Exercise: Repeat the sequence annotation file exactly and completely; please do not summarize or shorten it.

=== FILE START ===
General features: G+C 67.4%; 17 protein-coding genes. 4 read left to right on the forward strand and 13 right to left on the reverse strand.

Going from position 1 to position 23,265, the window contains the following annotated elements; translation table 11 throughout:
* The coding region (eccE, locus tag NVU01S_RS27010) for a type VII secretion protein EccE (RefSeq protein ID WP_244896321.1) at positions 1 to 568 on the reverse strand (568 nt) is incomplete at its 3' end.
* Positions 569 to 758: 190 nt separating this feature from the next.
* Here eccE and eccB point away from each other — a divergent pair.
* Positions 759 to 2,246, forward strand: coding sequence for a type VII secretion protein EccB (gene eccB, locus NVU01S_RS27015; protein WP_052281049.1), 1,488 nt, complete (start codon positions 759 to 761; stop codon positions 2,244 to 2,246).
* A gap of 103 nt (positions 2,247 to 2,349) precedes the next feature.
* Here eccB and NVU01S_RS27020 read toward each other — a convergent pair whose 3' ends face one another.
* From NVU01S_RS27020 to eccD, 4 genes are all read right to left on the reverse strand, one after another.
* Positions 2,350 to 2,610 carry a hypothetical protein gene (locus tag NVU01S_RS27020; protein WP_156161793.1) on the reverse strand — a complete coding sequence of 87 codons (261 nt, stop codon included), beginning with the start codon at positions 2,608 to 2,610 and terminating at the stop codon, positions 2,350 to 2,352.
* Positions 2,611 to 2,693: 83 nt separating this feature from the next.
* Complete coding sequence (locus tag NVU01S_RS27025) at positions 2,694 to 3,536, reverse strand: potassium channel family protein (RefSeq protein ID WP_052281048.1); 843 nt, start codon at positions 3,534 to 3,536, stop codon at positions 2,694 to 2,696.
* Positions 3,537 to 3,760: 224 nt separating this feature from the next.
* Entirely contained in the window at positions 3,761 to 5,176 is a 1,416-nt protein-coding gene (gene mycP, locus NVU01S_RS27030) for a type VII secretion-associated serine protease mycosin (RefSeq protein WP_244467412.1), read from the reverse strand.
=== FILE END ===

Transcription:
General features: G+C 67.4%; 17 protein-coding genes. 4 read left to right on the forward strand and 13 right to left on the reverse strand.

Going from position 1 to position 23,265, the window contains the following annotated elements; translation table 11 throughout:
* The coding region (eccE, locus tag NVU01S_RS27010) for a type VII secretion protein EccE (RefSeq protein ID WP_244896321.1) at positions 1 to 568 on the reverse strand (568 nt) is incomplete at its 3' end.
* Positions 569 to 758: 190 nt separating this feature from the next.
* Here eccE and eccB point away from each other — a divergent pair.
* Positions 759 to 2,246, forward strand: coding sequence for a type VII secretion protein EccB (gene eccB, locus NVU01S_RS27015; protein WP_052281049.1), 1,488 nt, complete (start codon positions 759 to 761; stop codon positions 2,244 to 2,246).
* A gap of 103 nt (positions 2,247 to 2,349) precedes the next feature.
* Here eccB and NVU01S_RS27020 read toward each other — a convergent pair whose 3' ends face one another.
* From NVU01S_RS27020 to eccD, 4 genes are all read right to left on the reverse strand, one after another.
* Positions 2,350 to 2,610 carry a hypothetical protein gene (locus tag NVU01S_RS27020; protein WP_156161793.1) on the reverse strand — a complete coding sequence of 87 codons (261 nt, stop codon included), beginning with the start codon at positions 2,608 to 2,610 and terminating at the stop codon, positions 2,350 to 2,352.
* Positions 2,611 to 2,693: 83 nt separating this feature from the next.
* Complete coding sequence (locus tag NVU01S_RS27025) at positions 2,694 to 3,536, reverse strand: potassium channel family protein (RefSeq protein ID WP_052281048.1); 843 nt, start codon at positions 3,534 to 3,536, stop codon at positions 2,694 to 2,696.
* Positions 3,537 to 3,760: 224 nt separating this feature from the next.
* Entirely contained in the window at positions 3,761 to 5,176 is a 1,416-nt protein-coding gene (gene mycP, locus NVU01S_RS27030) for a type VII secretion-associated serine protease mycosin (RefSeq protein WP_244467412.1), read from the reverse strand.